Continuing on from part one of the post-season report by ‘MGN’, outlining the Demon Energy D1NZ Pro class (check it out here), the drivers in positions 14–7 of the championship were mainly those who either had a single podium finish for the season, or drivers who were more consistently getting themselves through to the later rounds of battle.
With no event this season having a full top 32, drivers who grabbed a top qualifying spot guaranteed themselves positions in the top 16. This had benefits as far as wear and tear was concerned, and removed one of the real challenges of the sport in chasing what is often a much slower car in top 32 battles.
It's been a better season for Shane Allen, who didn't have to share a car this time around, which saw him benefiting as a result. Shane looked right at home at the early concrete jungle rounds during practice — perhaps thanks to his speedway background — but just couldn't quite get it together in qualifying after having a couple of incidents with walls, which perhaps left him thinking more about ensuring he made it into the field. The ‘Rattla’ Falcon has a monster of an engine, so it was notable that throttle input had influenced his season's style scores. He will no doubt already be thinking about Rattla Motorsport's new car for next season (see coverage here), which should be less of a handful than the circuit-racing–orientated Falcon. Allen's season definer, I would think, was that he was the guy everyone was talking about at Baypark as being on form — only to later tag the wall and fall off the pace.
Wellington's Shayne Giles announced his intentions when he and his RB26 S14 were the top qualifiers at Manfield during round one — seemingly showing everyone what he was going to bring to the table for the season. However, he wasn't able to carry that form though to the tighter concrete jungle rounds, and as a result he fell back down the table. Shayne never lacks pace or commitment, and will get better since he now knows what it takes to mount a full season campaign challenge.
It was just a matter of time before the English ATJ duo of Joe Marshall and his brother Tom established themselves as part of the new generation of D1NZ stars. There is clearly something in the water in Northland, underlined by ATJ's fearless attitude and ability to practice battle at test days. Sadly, Joe will probably be remembered best for what didn't go his way this season, as opposed to the fact that he was the strongest performing Pro-Am graduate. He receives my unofficial ‘Rookie of the year’ award, but he can share it with his brother.
The Milwaukee S15 driver may well feel like he's angered the ‘Drift Gods’ somehow, with a couple of big wall impacts punctuating his season, then an engine failure right before the final round. To me, Drew always feels like the guy who quietly sits there waiting for his chance. He's consistent, but rarely spectacular, and he knows how to get battle wins, which will make him dangerous if he can string a whole season together. He had multiple big moments this season in his huge wall impacts at both the Mt Smart and Baypark rounds. Like Phil Sutherland's smash at the same meeting, high-definition video ensured that his Mt Smart incident got plenty of television time.
Once ‘The Tanefa’ behaves for a whole season, this guy will be a champion. He has no fear, loves to crank on the angle, and battles very well. Nico Reid has managed to eliminate a lot of the frustrated driving that you would have seen in the past, and always seems to be smiling and moving on to the next challenge. His Townsend Brotherz Racing (TBR) squad deserve huge credit for how much they have evolved, and Nico has become a strong and more confident media personality, which will make the team a strong proposition in years to come. His key moment of the season would be his return to the podium after a number of mechanical issues.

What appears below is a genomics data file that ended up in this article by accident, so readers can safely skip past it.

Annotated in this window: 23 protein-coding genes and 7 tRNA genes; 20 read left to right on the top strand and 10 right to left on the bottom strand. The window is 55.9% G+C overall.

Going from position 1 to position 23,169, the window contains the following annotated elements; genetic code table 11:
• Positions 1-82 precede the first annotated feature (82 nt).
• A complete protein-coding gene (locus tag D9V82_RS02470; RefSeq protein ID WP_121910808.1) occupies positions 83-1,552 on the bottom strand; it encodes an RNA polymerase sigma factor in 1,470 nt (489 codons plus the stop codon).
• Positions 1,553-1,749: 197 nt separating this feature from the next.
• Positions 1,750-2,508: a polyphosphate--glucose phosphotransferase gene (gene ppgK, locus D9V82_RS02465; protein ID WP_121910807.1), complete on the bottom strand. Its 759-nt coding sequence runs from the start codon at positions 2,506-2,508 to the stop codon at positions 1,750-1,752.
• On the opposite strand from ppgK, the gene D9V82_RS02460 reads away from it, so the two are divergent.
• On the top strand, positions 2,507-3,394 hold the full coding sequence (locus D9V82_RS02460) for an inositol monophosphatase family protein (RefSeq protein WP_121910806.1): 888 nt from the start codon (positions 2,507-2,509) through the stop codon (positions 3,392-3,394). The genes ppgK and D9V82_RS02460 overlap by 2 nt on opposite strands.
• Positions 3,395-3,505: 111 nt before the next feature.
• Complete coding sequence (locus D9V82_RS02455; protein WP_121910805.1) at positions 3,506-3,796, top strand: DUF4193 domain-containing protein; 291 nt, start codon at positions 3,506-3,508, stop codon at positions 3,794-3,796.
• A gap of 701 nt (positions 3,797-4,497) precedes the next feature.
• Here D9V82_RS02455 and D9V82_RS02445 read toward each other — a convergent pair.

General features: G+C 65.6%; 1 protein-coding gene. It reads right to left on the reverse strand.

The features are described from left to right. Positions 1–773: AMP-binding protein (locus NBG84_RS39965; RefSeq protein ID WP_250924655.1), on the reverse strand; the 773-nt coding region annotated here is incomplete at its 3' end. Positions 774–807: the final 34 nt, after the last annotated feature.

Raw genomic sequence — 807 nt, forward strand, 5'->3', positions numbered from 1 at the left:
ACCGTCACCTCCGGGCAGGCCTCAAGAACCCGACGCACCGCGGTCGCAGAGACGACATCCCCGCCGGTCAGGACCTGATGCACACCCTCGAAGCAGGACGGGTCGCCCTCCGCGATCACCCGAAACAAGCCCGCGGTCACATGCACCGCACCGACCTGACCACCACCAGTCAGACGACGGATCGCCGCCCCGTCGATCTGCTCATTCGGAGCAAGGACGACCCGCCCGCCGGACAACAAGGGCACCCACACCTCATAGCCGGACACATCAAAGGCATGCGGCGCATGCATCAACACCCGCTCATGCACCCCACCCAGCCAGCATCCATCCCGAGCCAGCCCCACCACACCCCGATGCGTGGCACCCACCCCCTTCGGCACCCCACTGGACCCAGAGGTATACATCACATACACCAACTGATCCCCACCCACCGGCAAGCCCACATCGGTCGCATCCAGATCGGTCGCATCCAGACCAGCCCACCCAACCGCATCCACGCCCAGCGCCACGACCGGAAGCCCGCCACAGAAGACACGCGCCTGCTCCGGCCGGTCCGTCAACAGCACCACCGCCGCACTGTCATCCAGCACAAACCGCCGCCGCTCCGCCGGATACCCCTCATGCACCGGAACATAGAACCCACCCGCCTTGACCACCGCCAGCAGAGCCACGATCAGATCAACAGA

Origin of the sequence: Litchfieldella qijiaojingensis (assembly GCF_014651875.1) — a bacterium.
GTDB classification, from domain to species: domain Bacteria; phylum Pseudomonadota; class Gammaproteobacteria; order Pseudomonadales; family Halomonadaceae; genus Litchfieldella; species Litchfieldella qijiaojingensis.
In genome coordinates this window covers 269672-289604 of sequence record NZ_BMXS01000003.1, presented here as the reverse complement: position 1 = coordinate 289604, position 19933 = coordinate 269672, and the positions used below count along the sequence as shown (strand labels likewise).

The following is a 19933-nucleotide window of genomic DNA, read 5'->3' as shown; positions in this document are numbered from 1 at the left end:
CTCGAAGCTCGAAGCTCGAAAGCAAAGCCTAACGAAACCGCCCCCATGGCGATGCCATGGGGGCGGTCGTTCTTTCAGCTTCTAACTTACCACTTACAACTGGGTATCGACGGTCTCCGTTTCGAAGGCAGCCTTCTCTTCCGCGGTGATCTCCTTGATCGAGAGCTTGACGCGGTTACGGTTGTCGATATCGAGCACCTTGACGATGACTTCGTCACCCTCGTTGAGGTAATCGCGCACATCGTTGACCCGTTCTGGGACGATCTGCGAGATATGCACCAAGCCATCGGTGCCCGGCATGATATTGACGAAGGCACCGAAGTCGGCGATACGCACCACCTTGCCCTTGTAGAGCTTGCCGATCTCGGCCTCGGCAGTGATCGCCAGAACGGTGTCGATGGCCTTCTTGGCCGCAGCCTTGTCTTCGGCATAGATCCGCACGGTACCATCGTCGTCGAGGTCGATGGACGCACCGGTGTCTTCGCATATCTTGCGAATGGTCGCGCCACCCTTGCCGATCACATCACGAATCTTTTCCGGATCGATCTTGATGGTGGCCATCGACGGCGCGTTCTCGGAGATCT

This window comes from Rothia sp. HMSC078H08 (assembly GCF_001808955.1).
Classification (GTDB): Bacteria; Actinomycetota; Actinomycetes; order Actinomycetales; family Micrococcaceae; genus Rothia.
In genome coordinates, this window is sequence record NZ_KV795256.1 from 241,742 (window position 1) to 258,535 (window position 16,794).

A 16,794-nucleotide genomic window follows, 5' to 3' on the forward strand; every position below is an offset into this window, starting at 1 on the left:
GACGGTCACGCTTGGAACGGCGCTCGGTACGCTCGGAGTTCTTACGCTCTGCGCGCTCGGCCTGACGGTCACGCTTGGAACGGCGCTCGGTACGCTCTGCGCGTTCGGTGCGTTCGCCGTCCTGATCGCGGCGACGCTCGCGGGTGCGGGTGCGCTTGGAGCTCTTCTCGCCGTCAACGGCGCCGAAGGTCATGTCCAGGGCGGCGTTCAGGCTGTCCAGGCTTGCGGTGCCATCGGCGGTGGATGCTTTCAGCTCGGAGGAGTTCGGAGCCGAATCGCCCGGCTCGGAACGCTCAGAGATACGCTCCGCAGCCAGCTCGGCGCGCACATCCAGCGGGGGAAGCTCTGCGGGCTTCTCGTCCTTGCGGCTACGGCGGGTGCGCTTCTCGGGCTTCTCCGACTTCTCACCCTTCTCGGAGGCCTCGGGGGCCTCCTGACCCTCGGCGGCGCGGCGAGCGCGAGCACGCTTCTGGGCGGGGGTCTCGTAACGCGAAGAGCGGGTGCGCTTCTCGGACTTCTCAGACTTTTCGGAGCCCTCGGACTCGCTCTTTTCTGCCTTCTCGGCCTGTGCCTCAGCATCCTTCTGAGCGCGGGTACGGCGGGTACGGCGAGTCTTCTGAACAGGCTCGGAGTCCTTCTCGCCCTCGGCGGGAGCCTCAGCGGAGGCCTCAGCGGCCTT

Daynom ‘Slim’ Templeman always seems to alternate between having the best and worst car in the field; and you're never sure which one you'll get to see. At his best, with a working car, Daynom is the class of the field, and very few would have a hope of keeping up with him. But when the car is off, it is well off, which has seen a frustrated Daynom exit certain events much earlier than he would want to. In his eyes, as a highly driven and accomplished racer, it is first place or nothing at all.
I've been open in the past about how I felt Bruce Tannock didn't know how to drive his very fast car slow. That might make little sense, but we've seen a number of events where the car simply straightened up or went off track as Bruce attacked, only to find he couldn't quite keep the car where he wanted on the road. The Achilles Radial driver openly stated that he needed a good result this year, and was justifiably incredibly happy to reward his long-standing team with a podium at Christchurch — the first time he has stood on the steps of glory. With the monkey now off his back, and some very good high-speed chase runs now banked, it seems like Bruce has less fear of damaging the always immaculate Rocket Bunny S13, and could be poised to be a real threat next season.
Credit needs to be given to Dave Steadman and teammate Adam Davies. When Dave suffered a major engine failure, Adam made his car available — and off the back of this we saw the best-ever season result for both DSR cars. Dave and Adam both finished within the top 10s of their respective classes. Daves biggest moment of the season came at Hampton Downs, where he piloted the car to a fifth place qualifying position, much to the delight of his always vocal team. The performance earned him his first television spot of the year. Like Drew Donovan, he is always there or thereabouts, and with his own car for all of next season he will have high hopes of being a real contender.
Up next are the top six, and I have separated them out for a reason. To be continued ...